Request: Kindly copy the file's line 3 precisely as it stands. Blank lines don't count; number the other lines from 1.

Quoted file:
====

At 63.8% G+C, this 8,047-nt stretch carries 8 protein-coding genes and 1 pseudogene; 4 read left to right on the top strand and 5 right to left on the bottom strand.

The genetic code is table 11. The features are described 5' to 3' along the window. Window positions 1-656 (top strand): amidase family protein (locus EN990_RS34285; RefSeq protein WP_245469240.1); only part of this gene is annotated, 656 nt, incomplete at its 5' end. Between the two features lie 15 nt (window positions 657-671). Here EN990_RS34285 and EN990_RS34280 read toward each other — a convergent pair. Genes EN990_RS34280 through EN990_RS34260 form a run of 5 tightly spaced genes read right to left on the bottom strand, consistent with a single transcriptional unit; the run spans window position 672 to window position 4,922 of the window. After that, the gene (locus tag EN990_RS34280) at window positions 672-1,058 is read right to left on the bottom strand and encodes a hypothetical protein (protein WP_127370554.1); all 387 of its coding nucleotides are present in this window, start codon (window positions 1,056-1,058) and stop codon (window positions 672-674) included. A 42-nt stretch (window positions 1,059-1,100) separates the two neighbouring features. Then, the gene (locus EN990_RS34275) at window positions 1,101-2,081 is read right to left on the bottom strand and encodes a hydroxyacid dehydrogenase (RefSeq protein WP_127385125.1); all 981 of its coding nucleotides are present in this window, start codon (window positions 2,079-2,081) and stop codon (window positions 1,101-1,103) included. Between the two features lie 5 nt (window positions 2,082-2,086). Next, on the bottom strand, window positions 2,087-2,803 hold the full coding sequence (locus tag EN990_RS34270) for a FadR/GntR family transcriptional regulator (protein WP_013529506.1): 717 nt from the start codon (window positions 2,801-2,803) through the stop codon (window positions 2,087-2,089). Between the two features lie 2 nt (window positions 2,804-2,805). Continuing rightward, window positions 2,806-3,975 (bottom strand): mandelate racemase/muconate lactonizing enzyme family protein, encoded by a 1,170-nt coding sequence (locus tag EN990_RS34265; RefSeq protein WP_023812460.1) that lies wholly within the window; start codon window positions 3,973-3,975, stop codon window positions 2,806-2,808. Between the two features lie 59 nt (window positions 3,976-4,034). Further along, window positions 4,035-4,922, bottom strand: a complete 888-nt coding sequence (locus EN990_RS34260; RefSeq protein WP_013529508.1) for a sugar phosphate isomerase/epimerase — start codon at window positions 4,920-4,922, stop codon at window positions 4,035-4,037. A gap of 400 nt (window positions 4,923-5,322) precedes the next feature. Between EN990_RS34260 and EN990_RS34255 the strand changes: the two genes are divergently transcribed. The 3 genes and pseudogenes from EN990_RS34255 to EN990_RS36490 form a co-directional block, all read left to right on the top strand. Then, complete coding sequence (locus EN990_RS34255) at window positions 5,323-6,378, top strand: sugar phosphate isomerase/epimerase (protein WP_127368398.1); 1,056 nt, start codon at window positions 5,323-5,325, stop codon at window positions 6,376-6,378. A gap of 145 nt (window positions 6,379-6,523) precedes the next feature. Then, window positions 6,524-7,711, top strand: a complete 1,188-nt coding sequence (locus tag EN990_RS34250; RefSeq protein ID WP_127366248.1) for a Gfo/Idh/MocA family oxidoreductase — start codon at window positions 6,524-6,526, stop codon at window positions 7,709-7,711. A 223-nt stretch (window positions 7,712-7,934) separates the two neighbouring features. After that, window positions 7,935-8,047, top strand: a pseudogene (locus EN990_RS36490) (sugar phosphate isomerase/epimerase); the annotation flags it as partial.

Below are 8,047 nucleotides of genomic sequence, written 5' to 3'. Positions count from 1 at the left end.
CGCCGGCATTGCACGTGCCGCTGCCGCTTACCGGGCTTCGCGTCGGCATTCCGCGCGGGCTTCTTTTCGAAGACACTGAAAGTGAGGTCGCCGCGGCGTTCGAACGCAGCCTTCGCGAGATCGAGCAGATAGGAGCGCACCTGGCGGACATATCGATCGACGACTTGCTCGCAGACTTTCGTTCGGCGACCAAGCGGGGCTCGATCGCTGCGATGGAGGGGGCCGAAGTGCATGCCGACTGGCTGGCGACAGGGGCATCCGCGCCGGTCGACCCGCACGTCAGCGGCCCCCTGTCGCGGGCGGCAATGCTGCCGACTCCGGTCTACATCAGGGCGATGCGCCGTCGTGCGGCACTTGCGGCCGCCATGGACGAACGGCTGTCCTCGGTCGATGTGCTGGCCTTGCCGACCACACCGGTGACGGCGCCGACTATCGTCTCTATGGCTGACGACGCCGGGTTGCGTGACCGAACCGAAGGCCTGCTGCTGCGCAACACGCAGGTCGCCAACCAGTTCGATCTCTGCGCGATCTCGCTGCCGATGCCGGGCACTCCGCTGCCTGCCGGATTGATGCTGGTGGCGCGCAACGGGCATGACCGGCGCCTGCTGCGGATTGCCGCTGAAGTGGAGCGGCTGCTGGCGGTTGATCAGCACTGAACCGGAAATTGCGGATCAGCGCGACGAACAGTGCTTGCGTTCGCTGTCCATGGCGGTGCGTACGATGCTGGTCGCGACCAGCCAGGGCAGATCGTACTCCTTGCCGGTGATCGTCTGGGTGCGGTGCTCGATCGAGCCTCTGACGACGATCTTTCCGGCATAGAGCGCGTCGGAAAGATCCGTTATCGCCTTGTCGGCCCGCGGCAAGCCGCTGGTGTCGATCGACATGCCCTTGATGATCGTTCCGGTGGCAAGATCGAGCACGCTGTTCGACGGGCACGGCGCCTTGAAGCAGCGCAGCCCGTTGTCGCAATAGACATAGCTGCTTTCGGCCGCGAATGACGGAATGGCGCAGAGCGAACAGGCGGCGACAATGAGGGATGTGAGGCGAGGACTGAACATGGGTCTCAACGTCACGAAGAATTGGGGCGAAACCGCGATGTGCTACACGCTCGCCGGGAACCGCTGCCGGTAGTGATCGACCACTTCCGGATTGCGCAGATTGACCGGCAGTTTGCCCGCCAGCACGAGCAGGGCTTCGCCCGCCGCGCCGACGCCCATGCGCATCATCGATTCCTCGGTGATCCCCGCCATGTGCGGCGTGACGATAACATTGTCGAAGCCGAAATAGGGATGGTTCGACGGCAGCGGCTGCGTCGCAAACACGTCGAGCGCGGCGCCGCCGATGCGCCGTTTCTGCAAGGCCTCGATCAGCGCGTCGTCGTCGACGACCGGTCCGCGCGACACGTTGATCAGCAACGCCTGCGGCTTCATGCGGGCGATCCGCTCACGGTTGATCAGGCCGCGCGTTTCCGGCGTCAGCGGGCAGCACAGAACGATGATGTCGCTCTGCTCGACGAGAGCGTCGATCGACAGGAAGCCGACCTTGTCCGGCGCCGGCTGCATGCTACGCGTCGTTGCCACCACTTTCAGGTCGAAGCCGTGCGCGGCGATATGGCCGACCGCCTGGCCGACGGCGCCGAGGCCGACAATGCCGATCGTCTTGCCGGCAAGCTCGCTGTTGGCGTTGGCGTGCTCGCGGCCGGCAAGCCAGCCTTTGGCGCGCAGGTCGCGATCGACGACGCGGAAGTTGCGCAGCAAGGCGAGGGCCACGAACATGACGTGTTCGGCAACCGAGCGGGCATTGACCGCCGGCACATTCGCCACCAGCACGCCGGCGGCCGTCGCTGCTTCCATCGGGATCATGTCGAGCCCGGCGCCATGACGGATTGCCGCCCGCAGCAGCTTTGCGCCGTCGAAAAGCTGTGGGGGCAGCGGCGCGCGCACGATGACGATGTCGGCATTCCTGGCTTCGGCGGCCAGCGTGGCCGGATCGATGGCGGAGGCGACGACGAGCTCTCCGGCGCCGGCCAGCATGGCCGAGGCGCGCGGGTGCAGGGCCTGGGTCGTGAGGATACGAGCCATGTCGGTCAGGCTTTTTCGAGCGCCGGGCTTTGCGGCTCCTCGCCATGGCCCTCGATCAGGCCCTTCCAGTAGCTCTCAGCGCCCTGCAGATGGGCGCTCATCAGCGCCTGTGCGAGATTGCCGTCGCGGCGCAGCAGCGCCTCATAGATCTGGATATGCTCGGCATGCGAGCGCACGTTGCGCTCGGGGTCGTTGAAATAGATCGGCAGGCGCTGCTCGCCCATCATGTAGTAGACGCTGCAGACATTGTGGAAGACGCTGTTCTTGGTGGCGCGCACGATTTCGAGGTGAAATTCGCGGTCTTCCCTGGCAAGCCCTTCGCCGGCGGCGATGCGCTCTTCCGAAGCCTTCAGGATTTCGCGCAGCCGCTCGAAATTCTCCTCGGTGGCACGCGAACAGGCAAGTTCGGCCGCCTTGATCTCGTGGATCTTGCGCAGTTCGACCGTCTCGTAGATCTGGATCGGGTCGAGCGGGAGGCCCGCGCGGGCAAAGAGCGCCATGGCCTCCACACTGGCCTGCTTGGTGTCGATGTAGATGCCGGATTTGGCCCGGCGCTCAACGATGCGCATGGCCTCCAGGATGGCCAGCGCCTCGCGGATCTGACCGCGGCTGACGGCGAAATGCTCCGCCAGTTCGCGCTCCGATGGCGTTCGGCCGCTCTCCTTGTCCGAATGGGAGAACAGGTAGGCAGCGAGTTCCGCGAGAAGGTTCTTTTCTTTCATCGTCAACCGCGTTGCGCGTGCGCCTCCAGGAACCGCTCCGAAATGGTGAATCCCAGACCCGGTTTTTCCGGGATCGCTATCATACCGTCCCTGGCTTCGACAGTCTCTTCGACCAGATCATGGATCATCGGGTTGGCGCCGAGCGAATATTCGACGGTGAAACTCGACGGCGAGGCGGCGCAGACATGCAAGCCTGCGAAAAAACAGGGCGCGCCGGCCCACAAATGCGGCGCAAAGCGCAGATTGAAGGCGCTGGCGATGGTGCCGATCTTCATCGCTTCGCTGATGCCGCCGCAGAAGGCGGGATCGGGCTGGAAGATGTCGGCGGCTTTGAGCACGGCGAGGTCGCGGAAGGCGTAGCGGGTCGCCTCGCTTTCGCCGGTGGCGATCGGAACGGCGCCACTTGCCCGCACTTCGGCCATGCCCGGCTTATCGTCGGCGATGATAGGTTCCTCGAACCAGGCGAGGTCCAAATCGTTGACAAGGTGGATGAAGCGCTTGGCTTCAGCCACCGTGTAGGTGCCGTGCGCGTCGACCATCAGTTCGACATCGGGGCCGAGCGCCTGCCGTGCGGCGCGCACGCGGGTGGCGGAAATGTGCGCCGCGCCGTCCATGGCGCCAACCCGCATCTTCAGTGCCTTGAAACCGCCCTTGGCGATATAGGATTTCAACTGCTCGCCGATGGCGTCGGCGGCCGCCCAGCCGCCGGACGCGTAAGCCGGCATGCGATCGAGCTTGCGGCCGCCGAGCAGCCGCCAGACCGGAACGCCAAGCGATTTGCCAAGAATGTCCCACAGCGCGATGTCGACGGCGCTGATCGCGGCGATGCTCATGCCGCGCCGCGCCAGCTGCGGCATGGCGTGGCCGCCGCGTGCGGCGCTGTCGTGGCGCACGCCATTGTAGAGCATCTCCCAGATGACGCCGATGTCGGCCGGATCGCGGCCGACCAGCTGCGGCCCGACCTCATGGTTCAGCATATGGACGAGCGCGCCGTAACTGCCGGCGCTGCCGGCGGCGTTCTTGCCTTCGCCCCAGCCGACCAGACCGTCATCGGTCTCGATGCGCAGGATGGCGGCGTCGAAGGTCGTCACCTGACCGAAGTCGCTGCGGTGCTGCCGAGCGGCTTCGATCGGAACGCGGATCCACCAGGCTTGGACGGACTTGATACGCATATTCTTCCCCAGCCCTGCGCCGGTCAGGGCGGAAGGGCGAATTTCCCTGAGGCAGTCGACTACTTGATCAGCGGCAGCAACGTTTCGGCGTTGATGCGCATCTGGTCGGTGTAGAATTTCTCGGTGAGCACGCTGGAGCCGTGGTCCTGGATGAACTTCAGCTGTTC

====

Below are 8,047 nucleotides of genomic sequence, written 5' to 3'. Positions count from 1 at the left end.